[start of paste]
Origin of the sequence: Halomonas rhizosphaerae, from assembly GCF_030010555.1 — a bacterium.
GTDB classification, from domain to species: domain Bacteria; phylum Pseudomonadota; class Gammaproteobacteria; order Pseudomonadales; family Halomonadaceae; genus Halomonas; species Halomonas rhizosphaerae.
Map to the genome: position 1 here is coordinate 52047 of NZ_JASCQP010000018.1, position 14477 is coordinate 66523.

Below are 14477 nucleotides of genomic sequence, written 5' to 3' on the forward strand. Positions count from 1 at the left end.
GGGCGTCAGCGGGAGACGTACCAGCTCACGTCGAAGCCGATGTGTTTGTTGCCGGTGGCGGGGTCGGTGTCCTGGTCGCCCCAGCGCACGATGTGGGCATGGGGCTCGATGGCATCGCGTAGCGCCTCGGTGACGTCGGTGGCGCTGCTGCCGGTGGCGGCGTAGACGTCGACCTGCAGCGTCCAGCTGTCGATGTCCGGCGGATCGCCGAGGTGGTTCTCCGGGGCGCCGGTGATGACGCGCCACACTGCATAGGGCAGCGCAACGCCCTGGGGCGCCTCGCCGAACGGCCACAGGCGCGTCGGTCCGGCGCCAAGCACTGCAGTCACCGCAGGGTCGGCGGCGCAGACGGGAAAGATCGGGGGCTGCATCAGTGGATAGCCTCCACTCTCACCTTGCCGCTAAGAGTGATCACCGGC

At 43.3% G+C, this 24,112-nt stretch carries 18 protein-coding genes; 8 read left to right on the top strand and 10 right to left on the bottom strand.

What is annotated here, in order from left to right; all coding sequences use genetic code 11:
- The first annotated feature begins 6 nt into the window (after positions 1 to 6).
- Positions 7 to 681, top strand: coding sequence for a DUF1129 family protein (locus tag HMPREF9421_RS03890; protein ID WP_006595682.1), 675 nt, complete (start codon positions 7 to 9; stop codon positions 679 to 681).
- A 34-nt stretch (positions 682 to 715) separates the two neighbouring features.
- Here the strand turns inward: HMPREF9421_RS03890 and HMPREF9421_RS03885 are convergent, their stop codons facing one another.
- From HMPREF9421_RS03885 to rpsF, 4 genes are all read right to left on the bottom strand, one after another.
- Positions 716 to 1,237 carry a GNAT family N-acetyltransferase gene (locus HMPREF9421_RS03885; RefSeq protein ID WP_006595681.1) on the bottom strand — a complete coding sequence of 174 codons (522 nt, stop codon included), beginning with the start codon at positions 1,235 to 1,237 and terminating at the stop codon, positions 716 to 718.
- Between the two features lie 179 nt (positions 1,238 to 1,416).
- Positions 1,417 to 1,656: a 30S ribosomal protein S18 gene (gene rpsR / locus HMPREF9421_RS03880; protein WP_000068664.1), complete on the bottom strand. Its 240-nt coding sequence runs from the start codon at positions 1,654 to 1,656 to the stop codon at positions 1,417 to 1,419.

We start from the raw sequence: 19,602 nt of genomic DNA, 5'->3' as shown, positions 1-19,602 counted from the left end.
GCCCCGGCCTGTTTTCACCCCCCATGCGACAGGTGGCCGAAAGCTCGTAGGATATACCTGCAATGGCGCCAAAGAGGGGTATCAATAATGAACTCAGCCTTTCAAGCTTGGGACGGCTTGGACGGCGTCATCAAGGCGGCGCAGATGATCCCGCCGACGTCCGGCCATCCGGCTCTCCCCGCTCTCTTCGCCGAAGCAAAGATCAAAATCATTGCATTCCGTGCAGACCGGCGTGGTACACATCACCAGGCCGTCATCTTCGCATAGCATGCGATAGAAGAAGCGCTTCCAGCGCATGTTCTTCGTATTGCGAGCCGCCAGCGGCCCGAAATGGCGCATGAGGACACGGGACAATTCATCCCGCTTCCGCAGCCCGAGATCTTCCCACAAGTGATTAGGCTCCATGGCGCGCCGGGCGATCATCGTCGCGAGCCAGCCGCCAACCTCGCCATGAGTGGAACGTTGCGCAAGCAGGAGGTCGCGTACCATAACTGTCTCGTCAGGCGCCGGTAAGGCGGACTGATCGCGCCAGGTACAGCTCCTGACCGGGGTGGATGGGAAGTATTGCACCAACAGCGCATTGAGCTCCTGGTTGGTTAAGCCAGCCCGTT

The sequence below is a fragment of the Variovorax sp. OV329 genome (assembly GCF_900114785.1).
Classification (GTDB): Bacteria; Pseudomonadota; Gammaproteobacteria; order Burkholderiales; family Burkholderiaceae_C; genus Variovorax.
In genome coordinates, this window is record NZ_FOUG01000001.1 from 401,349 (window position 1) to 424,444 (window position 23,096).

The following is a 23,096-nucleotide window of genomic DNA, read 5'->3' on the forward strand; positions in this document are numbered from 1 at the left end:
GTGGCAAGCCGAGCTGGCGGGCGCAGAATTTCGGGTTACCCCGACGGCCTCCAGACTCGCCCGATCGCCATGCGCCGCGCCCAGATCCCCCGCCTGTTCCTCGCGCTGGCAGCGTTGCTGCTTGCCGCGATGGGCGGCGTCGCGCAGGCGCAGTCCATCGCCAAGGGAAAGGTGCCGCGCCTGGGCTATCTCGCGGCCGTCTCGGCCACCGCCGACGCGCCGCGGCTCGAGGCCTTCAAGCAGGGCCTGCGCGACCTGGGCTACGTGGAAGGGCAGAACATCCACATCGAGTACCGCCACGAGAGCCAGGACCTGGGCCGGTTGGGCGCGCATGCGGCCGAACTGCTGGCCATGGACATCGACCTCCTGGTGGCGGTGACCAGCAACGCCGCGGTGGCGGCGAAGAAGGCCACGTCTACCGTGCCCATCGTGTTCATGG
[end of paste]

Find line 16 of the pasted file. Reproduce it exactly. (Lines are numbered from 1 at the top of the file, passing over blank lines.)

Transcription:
We start from the raw sequence: 19,602 nt of genomic DNA, 5'->3' as shown, positions 1-19,602 counted from the left end.